“One in a 4,000 to 12,000.”
“With the number one pick of the ______draft, the _______ select_____________ from the University of_____________________.” These are the words so many collegiate athletes will not hear. And if you read my previous post about hoop dreams you would know this, but this topic is about something else. It’s about something so much more sinister. And the reason I say sinister is because it actually is the degrading of an entire community. When you have millions of young boys wanting a job only 1:4,233 will get in the NFL and 1:11,771 in the NBA, there is a problem. And that problem is that unless you are able to play a sport or better yet, have a career in entertainment, what are your odds of success. When in reality, the avenue to other careers is a lot more practical.
I grew up in an environment where you didn’t see Black doctors, lawyers, engineers, or even that many school teachers. Everybody was struggling to survive, or breaking the law to do so. But, the main thing that benefited me is that I went to schools where you were encouraged to be different and dream it up in life. Now, my career path is geared toward being a self employed artist (Indie film, author, photography, podcasting), but I found this path. I went to business school because I thought it was something I wanted to do. On the other hand, so many young Black males only see the face of success in being the athlete or entertainer. You don’t see the other professionals because once they become successful, they remove themselves from the environment from which they once lived. And then there is always the typical slang rocks without the jump shot. So the idea that criminality is the option outside of winning the lottery is problematic as well.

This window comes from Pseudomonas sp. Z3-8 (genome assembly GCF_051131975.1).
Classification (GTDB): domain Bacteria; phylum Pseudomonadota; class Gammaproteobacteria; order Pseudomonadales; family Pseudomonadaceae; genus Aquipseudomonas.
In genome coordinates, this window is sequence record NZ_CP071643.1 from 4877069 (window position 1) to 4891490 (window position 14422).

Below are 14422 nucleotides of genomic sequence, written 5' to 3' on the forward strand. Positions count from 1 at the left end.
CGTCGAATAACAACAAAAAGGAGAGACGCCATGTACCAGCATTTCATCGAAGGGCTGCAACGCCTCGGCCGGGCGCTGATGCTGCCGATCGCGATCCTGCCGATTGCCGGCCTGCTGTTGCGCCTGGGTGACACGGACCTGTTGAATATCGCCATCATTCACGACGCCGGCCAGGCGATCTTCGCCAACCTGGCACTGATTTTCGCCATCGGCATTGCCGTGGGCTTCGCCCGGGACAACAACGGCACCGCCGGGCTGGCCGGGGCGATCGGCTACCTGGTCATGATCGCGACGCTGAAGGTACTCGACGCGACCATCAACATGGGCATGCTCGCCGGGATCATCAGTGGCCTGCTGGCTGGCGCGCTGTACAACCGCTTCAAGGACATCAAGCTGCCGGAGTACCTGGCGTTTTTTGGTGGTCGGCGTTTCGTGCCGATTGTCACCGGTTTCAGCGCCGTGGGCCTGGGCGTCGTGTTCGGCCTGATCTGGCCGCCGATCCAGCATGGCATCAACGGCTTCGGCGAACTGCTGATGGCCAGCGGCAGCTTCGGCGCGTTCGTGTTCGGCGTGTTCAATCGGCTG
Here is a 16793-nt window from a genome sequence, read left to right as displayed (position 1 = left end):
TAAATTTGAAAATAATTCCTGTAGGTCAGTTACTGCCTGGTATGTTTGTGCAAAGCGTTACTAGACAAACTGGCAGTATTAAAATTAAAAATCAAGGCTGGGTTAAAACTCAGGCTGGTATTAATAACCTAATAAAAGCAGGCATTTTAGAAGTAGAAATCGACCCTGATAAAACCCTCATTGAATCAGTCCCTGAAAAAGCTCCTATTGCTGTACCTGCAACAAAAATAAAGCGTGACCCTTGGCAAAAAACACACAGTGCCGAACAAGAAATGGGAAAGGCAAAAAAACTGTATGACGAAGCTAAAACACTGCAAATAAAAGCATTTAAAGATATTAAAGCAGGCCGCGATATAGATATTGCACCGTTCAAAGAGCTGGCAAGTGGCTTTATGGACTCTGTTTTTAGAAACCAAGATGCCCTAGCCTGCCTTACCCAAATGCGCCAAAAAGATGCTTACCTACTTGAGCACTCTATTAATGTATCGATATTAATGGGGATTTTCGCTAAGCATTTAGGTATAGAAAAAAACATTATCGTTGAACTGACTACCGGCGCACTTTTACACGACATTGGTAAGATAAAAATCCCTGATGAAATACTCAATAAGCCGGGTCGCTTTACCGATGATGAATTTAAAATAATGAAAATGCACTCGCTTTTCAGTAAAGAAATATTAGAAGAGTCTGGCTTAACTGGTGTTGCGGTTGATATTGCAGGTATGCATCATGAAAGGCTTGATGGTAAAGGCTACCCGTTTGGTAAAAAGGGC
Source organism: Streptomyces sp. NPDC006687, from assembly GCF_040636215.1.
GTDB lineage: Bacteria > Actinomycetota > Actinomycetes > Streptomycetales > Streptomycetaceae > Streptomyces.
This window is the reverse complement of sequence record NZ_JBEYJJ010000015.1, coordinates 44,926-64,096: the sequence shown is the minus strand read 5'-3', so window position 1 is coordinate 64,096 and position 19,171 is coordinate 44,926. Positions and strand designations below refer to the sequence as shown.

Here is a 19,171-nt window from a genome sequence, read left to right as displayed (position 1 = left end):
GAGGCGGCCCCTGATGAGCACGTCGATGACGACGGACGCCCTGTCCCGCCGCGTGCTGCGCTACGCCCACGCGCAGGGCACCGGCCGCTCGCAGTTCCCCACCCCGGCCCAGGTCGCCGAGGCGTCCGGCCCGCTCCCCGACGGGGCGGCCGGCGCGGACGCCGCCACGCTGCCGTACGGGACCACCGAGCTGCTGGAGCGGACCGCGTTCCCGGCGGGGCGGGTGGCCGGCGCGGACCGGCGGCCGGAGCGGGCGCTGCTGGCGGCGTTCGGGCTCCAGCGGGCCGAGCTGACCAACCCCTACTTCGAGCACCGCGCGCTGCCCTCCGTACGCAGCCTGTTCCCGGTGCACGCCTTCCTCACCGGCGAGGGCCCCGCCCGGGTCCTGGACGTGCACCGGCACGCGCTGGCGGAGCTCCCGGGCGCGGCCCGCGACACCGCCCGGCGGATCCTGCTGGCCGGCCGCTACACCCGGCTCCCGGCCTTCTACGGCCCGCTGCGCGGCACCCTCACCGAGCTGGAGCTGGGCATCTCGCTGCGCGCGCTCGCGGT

Your life needs to go through a SWOT analysis. But this is something I learned in graduate school pertaining to business. But it can also be used to your advantage in life. Know you strengths, weaknesses, opportunities, and threats. This is something I constantly think about in my own life that so many Black males growing up don’t have or even know about. Meaning, you are 5’9″, your odds of being an NBA All-Star is rare. That would be seen as a weakness, and knowing only how to dribble a ball is a threat. But what about the opportunities and strengths. A strength to a young Black male may be something we never knew we had, and opportunities are all around us. I live in New York City, being a photographer, you have the city in your hands to do as you please artistically. That is an endless opportunity. But with the same trends headed in the direction its headed, Black women, who have already outgrown us in education and jobs, will be even further. They don’t have a hoop dream because female athletes don’t get big money.
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